web & email addressesDon’t hyphenate

Web ad­dresses iden­tify a lo­ca­tion on the In­ter­net. They usu­ally take the form http://www.some­l­ong­name.com/folder/page.html. Email ad­dresses usu­ally take the form name@somecompany.com.

In web pages, web and email ad­dresses are usu­ally hid­den from view be­hind hy­per­links, so they don’t cause ty­po­graphic trouble.

But in print, web ad­dresses present two problems.

The first prob­lem: web ad­dresses can be long. Re­ally, really long. Print­ing the whole web ad­dress may be fine if you can bury it in a foot­note. But it’s use­less if you’re hop­ing read­ers will type the ad­dress on their own.

For a more us­able web ad­dress, use an ad­dress-short­en­ing ser­vice like TinyURL or Bitly. These ser­vices take a web ad­dress of any length and con­vert it into a short ad­dress like:

http://tinyurl.com/p5wf3c

This is eas­ier to read and type. But it doesn’t re­veal the un­der­ly­ing web ad­dress. It also isn’t guar­an­teed to work permanently.

If you put a web ad­dress in a foot­note or end­note, con­sider run­ning the long ver­sion with a short­ened ver­sion next to it. Then you’re cov­ered. For instance:

See http://www.cacd.uscourts.gov/CACD/LocRules.nsf/
a224d2a6f8771599882567cc005e9d79/043e35b5803a6d3f
8825768d0067b375?OpenDocument, also available at http://tinyurl.com/y6o4yte.

The sec­ond prob­lem: web ad­dresses are dif­fi­cult to wrap onto mul­ti­ple lines. A web ad­dress is one un­bro­ken string of char­ac­ters. You don’t want your web ad­dress hy­phen­ated, be­cause read­ers will likely mis­take the hy­phens for part of the ad­dress. There­fore, use hard line breaks to set the points where the web ad­dress should wrap onto the next line.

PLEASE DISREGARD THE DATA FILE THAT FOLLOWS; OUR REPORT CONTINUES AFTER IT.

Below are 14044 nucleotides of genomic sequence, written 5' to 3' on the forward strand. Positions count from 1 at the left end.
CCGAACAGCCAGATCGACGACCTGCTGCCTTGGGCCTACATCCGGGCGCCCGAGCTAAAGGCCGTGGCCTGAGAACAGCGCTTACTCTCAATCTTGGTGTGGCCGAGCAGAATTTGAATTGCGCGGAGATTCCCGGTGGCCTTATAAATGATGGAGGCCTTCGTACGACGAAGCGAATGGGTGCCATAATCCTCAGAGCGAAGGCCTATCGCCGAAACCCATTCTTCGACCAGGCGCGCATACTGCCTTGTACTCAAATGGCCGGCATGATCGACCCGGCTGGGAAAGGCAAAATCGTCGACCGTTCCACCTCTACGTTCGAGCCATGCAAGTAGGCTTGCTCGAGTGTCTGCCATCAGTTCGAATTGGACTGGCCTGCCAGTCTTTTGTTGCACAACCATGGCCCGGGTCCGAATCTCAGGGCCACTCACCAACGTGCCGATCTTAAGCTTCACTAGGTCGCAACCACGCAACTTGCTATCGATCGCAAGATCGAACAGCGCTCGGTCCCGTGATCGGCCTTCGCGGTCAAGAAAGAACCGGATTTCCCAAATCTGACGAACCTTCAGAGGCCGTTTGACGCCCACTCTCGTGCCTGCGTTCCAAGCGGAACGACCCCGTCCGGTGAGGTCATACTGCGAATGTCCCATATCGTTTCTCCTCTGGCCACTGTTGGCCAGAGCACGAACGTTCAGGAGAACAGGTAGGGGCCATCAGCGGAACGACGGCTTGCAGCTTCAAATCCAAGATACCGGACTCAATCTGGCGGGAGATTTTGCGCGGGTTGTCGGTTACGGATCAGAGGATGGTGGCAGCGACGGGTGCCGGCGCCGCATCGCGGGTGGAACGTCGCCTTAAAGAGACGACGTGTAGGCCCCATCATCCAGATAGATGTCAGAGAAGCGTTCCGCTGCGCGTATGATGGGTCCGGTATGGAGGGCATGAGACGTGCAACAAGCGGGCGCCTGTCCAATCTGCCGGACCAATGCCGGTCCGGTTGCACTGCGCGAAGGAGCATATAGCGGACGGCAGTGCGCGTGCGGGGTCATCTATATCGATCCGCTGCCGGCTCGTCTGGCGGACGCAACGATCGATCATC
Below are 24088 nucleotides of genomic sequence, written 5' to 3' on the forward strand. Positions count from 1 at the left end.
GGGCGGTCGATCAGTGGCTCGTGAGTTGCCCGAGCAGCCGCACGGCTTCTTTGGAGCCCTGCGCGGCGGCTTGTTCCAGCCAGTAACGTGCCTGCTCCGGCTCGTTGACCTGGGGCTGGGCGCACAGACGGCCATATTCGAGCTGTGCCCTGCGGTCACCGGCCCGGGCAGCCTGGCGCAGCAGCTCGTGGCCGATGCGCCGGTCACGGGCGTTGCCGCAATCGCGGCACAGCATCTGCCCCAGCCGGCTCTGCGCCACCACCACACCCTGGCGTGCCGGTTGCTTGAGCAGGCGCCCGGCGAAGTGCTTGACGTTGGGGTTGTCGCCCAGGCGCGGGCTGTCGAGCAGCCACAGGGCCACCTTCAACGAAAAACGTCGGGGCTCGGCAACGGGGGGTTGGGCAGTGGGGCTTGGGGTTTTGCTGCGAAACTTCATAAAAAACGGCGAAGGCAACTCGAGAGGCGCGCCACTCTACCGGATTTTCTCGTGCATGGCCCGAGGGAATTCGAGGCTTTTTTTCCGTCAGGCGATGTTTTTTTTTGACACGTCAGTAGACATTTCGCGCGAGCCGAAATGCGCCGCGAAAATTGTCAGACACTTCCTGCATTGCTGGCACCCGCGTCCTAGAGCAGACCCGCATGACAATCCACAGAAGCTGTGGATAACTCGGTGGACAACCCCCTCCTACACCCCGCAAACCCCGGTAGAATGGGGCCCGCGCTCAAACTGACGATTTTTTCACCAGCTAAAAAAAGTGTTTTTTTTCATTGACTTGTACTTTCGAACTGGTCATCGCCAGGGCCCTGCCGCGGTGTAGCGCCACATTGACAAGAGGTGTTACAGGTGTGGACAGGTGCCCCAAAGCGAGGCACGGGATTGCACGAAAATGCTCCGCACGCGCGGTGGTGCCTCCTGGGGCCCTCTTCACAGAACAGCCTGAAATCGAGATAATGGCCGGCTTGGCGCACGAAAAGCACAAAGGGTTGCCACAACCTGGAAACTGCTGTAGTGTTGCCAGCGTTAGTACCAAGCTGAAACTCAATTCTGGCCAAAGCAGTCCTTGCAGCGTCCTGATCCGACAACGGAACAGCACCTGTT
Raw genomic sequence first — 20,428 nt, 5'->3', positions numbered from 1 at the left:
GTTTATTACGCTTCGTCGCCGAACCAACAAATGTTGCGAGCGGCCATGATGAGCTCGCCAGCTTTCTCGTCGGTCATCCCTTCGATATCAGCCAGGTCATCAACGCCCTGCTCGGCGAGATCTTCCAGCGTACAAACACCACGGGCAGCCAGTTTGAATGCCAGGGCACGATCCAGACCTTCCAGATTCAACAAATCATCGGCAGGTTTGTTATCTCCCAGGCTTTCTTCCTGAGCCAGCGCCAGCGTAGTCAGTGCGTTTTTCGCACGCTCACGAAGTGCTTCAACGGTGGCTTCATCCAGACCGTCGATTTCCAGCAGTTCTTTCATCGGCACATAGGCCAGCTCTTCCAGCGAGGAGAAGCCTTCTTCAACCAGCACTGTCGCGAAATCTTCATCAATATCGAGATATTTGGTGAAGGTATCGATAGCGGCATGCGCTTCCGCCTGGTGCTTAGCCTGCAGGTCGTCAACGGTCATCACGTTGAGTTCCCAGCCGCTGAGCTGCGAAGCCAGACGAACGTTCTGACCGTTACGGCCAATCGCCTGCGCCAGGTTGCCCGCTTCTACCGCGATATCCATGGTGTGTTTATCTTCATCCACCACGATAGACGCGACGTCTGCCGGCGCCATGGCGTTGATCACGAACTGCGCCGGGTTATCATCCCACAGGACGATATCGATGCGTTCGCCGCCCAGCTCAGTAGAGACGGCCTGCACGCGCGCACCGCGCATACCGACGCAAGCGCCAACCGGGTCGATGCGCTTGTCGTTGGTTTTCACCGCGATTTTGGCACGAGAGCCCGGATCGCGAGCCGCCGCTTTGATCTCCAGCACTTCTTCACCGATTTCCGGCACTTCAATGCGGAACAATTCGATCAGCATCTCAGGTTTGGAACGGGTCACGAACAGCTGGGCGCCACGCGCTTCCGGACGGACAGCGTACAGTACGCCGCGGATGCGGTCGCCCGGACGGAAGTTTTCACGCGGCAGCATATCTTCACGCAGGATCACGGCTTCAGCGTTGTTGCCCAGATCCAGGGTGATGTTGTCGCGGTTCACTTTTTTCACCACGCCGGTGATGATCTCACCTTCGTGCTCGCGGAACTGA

Email ad­dresses are shorter than web ad­dresses and aren’t as painful to work with. But they shouldn’t be hy­phen­ated ei­ther, for the same reasons.

Word proces­sors have an an­noy­ing de­fault habit of mak­ing every web and email ad­dress un­der­lined and blue. That might make some sense if you’re cre­at­ing a PDF that needs to in­clude hy­per­links. But it makes no sense at all if you’re cre­at­ing a doc­u­ment that needs to be printed.

How to turn off automatic hyperlinks

Word FileOptionsProofingAutoCorrect OptionsAutoFormat As You Type → uncheck Internet and network paths with hyperlinks

Mac OS Word WordPreferencesAutoCorrectAutoFormat As You Type → uncheck Internet and network paths with hyperlinks

Pages EditSubstitutions → uncheck Smart Links

by the way
  • What about ty­pog­ra­phy within emails? Your op­tions are lim­ited. Un­like a PDF, fonts don’t get trans­mit­ted with an email. So even though you can com­pose an email in any font you like, re­cip­i­ents won’t see that font un­less they also hap­pen to have it in­stalled. More­over, re­cip­i­ents read email on a va­ri­ety of de­vices, which have dif­fer­ent and un­pre­dictable ty­po­graphic ca­pa­bil­i­ties. My pol­icy: treat email as a ty­pog­ra­phy-free zone.